31st Thursday. About 9 o’clock in the morning the Express from York Factory arrived in charge of Mr. D[ugald] McTavish, who went across in the Spring. There were 3 Boats and 42 men, 35 of whom are new hands, mostly from Orkney. A Mr. [James Allen] Grahame, also apprentice-Clerk who came to the country last Fall, and wintered at Red River, he comes from Edinburgh and is nephew to Mr. [George Traill] Allan at Woahoo. [Although Allen/Allan must be the family-in-common, both of these men spell the name differently]. A Botanist of the name of Gyer from Germany, joined the Boats at Walla Walla, and came down here with the intention of going to England by the Barque, Columbia.

This is Charles A (Karl) Geyer, a German botanist from Dresden, who toured around St. Louis, Missouri, for several years before coming to the Oregon country in 1843. He turned up at Fort Colvile in a near-destitute condition, and Archibald McDonald took him in and encouraged him in his botanical pursuits. He later returned to London in one of the HBC ships, and Hooker [of Kew Gardens] published his record in the London Journal of Botany, vol. 4 [London: H. Bailliere, 1845]. Lowe’s journal continues:

 Mr. McDonald, it appears, had gone with his family to the Boat Encampment, on his way home, and Mr. Pelly from the other side remained in charge of Colvile till another successor is appointed. A Mr. Charles who came out in the same ship with Grahame had been sent to New Caledonia.

This is Thomas Charles, who worked under A.C. Anderson at Fort Alexandria. He is the oldest of the Charles brothers; the second being John, who died in Athabasca Pass in 1849; and the third being William Charles of Boise, and later of Kamloops and Fort Victoria. William married a Birnie girl, and so all these three brothers are in my extended family tree. Lowe’s journal continues:

Mr. McTavish got nearly drowned in going down the York Factory River, and received a severe fall from a horse in the Plains of the Saskatchewan. Three Chief Traders have been made on this side, viz. Mr. [James Murray] Yale, Mr. [Paul] Fraser, and Mr. [George Traill] Allan. The Sandwich Islands have been detached from the Columbia and made a separate department. The California business is to be given up and Mr. Rae is ordered to the other side. Raining occasionally today…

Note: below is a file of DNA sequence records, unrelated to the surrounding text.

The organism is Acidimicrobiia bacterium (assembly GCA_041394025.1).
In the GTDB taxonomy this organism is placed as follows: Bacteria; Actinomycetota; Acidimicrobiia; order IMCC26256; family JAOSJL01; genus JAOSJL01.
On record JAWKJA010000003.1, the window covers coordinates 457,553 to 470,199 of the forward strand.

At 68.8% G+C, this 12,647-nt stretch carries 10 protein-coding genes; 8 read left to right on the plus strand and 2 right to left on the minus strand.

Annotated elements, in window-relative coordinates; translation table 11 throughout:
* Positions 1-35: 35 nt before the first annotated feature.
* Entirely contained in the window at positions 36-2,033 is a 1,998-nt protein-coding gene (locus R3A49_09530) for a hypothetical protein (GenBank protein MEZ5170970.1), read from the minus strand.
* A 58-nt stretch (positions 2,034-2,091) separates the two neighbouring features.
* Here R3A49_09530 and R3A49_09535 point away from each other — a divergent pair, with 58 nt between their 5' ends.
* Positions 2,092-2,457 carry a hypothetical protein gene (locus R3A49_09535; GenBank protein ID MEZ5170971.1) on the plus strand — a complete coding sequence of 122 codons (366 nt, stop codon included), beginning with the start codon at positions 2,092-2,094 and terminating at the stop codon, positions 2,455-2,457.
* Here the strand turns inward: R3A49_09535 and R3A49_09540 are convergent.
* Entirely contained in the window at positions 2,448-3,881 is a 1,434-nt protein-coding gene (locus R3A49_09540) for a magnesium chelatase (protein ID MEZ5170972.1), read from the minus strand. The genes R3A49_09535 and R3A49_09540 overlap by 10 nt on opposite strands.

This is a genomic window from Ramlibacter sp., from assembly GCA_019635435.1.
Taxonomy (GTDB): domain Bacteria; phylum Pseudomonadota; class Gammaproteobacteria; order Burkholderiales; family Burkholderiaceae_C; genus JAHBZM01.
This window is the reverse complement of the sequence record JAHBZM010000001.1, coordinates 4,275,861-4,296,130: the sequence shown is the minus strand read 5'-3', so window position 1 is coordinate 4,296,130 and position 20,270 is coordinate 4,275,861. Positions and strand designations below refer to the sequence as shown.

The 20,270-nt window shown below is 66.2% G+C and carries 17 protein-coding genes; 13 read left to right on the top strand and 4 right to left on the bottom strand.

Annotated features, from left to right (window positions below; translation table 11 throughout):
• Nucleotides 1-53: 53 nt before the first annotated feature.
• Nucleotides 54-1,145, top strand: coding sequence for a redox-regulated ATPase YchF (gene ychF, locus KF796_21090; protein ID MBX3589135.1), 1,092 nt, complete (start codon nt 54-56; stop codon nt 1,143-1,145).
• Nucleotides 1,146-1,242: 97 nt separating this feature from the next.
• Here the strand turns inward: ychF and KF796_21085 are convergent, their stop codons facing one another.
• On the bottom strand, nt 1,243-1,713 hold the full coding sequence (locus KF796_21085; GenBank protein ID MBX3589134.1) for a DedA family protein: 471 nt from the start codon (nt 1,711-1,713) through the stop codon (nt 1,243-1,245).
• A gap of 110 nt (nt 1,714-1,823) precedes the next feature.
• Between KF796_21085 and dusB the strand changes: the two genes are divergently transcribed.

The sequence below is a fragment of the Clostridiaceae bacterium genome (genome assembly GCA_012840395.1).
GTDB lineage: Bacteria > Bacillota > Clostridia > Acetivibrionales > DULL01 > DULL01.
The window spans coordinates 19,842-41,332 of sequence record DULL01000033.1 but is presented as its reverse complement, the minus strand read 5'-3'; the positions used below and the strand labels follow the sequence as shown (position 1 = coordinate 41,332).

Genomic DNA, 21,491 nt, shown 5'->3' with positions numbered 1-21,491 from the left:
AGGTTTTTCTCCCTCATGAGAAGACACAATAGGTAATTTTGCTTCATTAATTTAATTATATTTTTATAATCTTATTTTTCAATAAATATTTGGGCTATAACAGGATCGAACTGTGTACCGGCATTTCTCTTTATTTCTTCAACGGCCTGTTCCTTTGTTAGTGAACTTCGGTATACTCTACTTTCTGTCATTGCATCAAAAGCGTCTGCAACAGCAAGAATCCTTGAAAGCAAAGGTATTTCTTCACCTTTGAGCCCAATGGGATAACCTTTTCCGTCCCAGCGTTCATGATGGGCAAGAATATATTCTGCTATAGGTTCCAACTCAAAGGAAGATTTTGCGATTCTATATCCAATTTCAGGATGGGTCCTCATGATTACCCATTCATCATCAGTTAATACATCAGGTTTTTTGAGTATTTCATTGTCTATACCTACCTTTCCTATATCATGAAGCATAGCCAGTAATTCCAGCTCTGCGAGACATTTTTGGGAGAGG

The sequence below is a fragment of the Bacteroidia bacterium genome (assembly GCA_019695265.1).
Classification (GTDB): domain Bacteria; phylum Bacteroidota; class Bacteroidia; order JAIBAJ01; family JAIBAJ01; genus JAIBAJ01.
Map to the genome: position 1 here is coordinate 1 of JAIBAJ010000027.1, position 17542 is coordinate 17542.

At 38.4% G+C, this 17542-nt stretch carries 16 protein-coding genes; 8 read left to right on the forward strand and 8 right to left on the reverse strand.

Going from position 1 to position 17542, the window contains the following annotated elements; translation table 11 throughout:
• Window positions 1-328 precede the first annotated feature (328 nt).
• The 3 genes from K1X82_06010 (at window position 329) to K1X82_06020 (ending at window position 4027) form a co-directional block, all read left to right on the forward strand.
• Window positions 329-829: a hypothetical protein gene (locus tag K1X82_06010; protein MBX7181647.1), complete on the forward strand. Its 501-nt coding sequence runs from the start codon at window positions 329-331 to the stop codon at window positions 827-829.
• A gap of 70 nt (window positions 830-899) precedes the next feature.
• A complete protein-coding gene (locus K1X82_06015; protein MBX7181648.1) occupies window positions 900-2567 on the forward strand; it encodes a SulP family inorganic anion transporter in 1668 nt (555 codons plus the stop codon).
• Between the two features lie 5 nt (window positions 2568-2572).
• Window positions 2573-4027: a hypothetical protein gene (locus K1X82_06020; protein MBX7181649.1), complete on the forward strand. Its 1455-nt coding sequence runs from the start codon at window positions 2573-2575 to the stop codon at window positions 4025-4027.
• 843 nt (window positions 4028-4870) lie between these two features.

3rd November.In the forenoon Mr. Wm. McKay arrived from the Willamette Falls, and as the Court sits there tomorrow he was sent by Mr. [Francis] Ermatinger to bring Mr. McTavish, whose claims had been taken possession of by an American who is to be tried for so doing. Mr. McTavish therefore set off with him again in the afternoon, as his presence there may be of use. The day has been fair, but very close.

This jumping of British claims by American settlers would become a constant theme over the next few years, as the Americans tried to drive the HBC men out of what they considered to be their territory. This is, I think, the first mention I have seen of Americans jumping a British land claim, but in future years men shot other men over pieces of farmland that had been claimed from the Fort Vancouver farm-lands, fenced, and illegally occupied by American citizens. The journal continues:

4th, Monday. All the furs are now packed and on board the Columbia, and the carpenters are busy on board making berths for passengers. Mr. Grahame, and Mr. [George Barber] Roberts are busy packing the West Side Otters for Sitka. Raining very hard.

5th, Tuesday. Mr. Peers started in the forenoon with 3 men for Umpqua, of which he is to take charge, Mr. Fraser (who has been here since 11th October) being appointed to succeed Mr. McDonald at Colvile. Mr. [William] McBean and family arrived from the Willamette Falls, being too unwell to attend to business. He has been for the last 6 weeks assisting Mr. Ermatinger to post up the Books of the Company’s Shop at the Falls. Heavy showers at intervals during the day. The Cadboro is at the Cowlitz River.

6th, Wednesday. In the Evening Mr. McTavish returned from the Willamette Falls, bringing with him Mrs. [Francis] Ermatinger, Mr. Perkins, Mr. Lovejoy and several Kanakas from the Methodist Mission who are to go to Woahoo. Still raining heavy.

7th, Thursday. Mr. Fraser started for Fort Colvile, where Mr. Pelly has charge in the meantime. Occasional showers throughout the day.

8th, Friday. Captain [Charles] Humphreys left this in the afternoon with a Batteau for Nisqually to take command of the Steamer [Beaver], which is now laying there. He took 50 Sacks [Packs?] Otters for the Russians, and men who came in with the Express to replace expected retirements from the Coast. Mr. Joseph Heath remains behind to wait for the Papers, and then start in a canoe to overtake the Batteau. 

Nov. 9th, Saturday. Mr. Heath started at night in a canoe with the Packet for the Coast. Heavy showers during the day…

13th, Wednesday. This forenoon the Barque Columbia left this on her voyage to England with the Returns of the District, 1844. Capt. Duncan is in command with Mr. [William] Mitchell and Mr. [Jonathan] Buck as officers. Mr. Geyer is the only cabin passenger to England, and the two shepherds, McLean and Taylor, have berths in the half deck. Rev. Mr. Perkins and family, Rev. Dr. Babcock and family, and about 15 Kanakas proceed in her to Woahoo. She fired a salute of 7 guns. Tremendous shower of rain…